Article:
We all start somewhere. Whether it is the Fisher Price View-Master or borrowing someone’s camera, photographs and photography captures our imagination. We want to learn to create those stunning images we love. We long to catalog our own experiences. Not only do we want proof we were there, but we want to share how we saw it. Before long, we discover the gap between what we can do today and what we wish to achieve.
Photography has always fascinated me, but I really didn’t get started until college. Borrowing my father’s Pentax, I set out to become the next…whoever. I knew a few of the big names in the field, but I really just wanted to take photos. After shooting several rolls and an incident that cost me a roll of film, I walked away for a time. The money I was spending on film and development was not helping my bank account. The time I wanted to spend shooting wasn’t helping my study time.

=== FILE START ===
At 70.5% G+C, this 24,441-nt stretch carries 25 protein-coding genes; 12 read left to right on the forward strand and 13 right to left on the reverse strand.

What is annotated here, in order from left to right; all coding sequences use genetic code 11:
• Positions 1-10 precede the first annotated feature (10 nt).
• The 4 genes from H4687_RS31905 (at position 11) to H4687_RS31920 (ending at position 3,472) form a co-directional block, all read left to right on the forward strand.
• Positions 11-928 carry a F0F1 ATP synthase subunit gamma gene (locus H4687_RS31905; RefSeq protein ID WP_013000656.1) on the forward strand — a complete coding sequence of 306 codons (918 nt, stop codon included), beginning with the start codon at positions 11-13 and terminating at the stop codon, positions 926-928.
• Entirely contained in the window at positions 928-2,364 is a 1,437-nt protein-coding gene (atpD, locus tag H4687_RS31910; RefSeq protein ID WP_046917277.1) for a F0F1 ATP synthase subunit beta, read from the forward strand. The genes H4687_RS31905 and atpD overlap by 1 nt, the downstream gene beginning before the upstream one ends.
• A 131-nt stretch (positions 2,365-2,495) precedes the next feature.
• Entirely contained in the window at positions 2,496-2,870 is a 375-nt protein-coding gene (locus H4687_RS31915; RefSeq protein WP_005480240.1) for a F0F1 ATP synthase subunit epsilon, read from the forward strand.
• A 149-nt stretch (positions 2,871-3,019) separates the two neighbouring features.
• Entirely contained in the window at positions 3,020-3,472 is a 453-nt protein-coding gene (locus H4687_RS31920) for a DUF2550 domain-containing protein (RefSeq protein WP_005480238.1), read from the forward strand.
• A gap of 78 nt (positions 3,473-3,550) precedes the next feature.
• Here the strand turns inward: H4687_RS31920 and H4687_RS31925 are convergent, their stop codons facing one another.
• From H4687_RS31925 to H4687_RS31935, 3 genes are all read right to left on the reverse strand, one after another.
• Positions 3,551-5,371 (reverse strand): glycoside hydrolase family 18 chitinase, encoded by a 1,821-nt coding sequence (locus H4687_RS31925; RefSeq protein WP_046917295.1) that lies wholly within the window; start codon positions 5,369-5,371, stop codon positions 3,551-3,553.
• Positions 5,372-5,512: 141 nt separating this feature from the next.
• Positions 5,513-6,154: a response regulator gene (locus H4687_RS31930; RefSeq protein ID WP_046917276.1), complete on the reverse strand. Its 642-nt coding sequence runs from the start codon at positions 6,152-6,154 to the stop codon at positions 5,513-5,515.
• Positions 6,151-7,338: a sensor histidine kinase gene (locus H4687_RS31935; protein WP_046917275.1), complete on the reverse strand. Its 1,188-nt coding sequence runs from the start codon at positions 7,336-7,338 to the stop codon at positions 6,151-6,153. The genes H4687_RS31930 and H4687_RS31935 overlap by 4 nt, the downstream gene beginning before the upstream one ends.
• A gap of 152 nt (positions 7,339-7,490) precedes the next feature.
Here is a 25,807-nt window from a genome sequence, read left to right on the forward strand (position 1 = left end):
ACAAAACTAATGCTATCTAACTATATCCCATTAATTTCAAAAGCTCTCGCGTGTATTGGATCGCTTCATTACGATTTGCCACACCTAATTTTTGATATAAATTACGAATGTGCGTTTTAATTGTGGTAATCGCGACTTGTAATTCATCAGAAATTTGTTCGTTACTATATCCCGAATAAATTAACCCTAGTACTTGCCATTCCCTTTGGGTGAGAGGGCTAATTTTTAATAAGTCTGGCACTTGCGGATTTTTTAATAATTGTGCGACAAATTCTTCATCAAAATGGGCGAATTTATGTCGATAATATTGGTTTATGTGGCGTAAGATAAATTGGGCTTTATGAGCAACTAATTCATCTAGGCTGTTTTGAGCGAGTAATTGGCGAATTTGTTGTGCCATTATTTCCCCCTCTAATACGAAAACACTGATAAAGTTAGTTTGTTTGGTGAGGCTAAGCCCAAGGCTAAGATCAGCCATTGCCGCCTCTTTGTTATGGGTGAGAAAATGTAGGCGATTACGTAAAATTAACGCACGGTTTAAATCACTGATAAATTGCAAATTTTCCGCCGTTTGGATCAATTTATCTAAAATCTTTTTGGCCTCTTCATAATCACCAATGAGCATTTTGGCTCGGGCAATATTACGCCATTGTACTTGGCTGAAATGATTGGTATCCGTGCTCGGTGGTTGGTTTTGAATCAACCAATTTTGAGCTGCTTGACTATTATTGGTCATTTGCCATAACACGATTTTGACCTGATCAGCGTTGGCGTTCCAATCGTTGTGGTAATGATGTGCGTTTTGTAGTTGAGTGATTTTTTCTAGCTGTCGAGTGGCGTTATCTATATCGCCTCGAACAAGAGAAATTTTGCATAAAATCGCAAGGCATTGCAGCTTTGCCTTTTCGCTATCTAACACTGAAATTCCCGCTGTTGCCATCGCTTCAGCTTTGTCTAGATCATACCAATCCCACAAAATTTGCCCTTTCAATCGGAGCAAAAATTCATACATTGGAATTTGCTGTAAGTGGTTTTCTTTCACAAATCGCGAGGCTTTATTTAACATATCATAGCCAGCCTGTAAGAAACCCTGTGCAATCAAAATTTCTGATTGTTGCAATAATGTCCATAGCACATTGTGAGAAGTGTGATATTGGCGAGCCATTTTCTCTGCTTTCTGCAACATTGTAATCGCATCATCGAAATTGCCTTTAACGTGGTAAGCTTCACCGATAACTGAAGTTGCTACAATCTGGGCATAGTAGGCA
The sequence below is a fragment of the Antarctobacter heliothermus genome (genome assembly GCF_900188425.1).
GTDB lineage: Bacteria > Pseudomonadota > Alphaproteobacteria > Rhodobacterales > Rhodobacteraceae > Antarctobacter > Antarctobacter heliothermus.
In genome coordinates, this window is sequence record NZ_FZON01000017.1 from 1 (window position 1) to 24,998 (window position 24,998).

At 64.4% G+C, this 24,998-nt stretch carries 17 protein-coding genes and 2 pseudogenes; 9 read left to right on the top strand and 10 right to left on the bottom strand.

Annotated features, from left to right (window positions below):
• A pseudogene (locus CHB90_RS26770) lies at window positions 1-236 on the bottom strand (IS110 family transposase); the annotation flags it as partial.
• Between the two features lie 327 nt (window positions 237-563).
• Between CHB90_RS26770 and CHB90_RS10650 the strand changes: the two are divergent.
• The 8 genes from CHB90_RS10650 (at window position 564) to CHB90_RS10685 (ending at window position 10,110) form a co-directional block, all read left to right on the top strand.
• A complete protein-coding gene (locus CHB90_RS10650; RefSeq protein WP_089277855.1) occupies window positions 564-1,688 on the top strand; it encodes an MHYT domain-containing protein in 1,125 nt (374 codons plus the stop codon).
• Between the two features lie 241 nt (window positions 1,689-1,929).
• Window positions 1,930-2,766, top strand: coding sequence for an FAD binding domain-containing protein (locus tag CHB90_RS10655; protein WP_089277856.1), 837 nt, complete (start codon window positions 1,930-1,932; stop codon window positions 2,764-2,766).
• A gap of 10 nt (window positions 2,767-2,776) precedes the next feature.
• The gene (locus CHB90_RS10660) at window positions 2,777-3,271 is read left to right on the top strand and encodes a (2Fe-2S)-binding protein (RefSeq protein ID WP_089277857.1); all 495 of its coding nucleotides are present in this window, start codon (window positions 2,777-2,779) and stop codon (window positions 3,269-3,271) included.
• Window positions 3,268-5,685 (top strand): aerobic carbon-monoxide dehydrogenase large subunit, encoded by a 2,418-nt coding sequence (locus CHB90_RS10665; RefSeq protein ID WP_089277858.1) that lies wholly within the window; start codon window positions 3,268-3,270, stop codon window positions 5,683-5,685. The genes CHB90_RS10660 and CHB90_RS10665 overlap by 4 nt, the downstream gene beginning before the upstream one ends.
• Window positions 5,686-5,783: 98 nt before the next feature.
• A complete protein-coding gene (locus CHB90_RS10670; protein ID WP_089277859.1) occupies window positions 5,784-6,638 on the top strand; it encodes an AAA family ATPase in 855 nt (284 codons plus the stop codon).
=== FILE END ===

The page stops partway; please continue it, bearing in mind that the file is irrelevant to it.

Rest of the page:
Another five or six years went by before I picked up my first digital. A simple point-and-shoot, I enjoyed it, but life kept me largely hemmed in to a routine. It wasn’t until 2004 that I rediscovered just how liberating it was to be able to create my own art.
But was it art? Or just pretty pictures?
For the last fifteen years, I have been on a steady path to a gap. Actually, it has been multiple gaps. No matter how good my last shot, it is never good enough. I can set goals, achieve them, and never feel fully confident that I deserve the title of “professional“.
In my chosen creative forms, I know I can get the shot. My clients will smile and love the results. I will look at the images and think of what could have been. This is a gap I will never successfully jump across.
And that is okay with me.